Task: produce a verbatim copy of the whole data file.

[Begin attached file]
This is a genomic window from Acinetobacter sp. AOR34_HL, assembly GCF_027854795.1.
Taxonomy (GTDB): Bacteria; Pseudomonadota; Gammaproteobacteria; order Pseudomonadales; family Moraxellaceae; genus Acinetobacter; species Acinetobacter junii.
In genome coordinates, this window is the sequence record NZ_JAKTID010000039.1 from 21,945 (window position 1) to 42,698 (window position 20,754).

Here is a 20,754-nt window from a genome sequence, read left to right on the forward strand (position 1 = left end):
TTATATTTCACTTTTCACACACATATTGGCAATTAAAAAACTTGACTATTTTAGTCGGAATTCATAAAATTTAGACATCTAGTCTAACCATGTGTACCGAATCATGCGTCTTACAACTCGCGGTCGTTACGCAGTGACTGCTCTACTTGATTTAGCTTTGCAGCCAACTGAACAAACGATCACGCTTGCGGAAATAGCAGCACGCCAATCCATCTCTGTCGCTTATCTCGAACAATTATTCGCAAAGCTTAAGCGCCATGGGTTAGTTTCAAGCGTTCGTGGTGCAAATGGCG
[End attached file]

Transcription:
This is a genomic window from Acinetobacter sp. AOR34_HL, assembly GCF_027854795.1.
Taxonomy (GTDB): Bacteria; Pseudomonadota; Gammaproteobacteria; order Pseudomonadales; family Moraxellaceae; genus Acinetobacter; species Acinetobacter junii.
In genome coordinates, this window is the sequence record NZ_JAKTID010000039.1 from 21,945 (window position 1) to 42,698 (window position 20,754).

Here is a 20,754-nt window from a genome sequence, read left to right on the forward strand (position 1 = left end):
TTATATTTCACTTTTCACACACATATTGGCAATTAAAAAACTTGACTATTTTAGTCGGAATTCATAAAATTTAGACATCTAGTCTAACCATGTGTACCGAATCATGCGTCTTACAACTCGCGGTCGTTACGCAGTGACTGCTCTACTTGATTTAGCTTTGCAGCCAACTGAACAAACGATCACGCTTGCGGAAATAGCAGCACGCCAATCCATCTCTGTCGCTTATCTCGAACAATTATTCGCAAAGCTTAAGCGCCATGGGTTAGTTTCAAGCGTTCGTGGTGCAAATGGCG